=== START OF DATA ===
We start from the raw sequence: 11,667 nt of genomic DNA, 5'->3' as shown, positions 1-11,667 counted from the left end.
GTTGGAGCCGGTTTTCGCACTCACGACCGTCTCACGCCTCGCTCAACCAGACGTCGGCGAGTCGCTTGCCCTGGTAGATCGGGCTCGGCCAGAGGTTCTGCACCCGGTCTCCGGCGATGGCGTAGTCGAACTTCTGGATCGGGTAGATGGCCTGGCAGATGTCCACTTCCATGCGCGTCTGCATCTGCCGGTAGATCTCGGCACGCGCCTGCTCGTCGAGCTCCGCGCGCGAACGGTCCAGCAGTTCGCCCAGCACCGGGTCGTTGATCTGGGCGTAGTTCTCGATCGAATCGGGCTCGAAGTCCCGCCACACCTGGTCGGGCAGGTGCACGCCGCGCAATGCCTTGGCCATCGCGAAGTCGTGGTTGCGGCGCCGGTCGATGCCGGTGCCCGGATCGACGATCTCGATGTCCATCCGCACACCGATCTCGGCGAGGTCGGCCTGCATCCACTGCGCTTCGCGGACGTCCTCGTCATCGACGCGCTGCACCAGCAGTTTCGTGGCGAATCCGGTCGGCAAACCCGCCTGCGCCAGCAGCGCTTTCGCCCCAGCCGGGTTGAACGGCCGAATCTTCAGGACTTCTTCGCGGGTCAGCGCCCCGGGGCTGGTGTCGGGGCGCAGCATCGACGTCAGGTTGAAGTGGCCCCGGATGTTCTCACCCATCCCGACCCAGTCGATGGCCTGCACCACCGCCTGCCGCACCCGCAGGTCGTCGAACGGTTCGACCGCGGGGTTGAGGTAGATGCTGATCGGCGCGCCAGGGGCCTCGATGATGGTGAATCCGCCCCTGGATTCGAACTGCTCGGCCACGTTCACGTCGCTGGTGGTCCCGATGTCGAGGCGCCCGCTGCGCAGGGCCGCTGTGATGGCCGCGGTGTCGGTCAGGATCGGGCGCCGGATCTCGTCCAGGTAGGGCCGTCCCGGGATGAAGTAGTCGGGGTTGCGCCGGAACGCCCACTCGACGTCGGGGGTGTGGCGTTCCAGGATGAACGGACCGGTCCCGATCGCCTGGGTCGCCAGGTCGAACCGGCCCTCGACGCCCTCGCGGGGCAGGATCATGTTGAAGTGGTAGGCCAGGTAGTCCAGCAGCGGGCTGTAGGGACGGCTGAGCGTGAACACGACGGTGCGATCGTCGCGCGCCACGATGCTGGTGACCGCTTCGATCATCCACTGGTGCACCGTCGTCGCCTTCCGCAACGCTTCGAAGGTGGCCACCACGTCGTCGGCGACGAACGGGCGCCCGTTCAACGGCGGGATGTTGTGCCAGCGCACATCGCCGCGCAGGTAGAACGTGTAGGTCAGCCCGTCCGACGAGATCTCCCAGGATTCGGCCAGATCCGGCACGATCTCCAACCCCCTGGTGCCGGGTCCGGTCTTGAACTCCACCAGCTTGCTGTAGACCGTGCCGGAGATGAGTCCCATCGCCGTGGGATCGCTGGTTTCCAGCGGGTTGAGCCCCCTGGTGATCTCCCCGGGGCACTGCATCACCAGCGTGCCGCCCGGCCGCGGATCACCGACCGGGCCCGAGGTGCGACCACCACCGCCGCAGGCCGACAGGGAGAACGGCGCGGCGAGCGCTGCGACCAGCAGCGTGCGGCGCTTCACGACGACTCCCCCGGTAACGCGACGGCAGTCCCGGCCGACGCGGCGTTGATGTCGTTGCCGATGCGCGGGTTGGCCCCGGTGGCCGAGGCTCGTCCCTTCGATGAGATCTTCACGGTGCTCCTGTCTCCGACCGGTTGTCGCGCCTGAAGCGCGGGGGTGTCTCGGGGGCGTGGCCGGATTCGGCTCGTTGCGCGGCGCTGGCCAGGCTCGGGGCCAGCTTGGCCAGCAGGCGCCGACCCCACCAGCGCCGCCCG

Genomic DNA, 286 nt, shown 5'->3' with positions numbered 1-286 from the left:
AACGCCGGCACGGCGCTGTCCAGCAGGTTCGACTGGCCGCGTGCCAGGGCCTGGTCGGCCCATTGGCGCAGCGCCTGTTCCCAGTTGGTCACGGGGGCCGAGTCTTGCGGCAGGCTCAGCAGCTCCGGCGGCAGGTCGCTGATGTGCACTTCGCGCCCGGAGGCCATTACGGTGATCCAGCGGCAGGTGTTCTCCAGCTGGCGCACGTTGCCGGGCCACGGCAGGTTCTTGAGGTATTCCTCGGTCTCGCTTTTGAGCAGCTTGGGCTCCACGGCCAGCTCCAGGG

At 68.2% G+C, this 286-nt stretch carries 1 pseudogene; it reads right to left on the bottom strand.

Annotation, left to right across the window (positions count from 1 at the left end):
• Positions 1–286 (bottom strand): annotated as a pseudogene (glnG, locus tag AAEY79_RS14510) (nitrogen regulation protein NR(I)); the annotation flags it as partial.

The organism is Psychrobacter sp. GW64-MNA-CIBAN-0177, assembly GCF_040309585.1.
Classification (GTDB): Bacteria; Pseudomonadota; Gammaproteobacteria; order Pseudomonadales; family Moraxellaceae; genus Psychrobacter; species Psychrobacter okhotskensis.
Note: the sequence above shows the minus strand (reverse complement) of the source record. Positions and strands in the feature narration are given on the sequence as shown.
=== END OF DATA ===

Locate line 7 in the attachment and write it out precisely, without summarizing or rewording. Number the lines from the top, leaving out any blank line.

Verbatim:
• Positions 1–286 (bottom strand): annotated as a pseudogene (glnG, locus tag AAEY79_RS14510) (nitrogen regulation protein NR(I)); the annotation flags it as partial.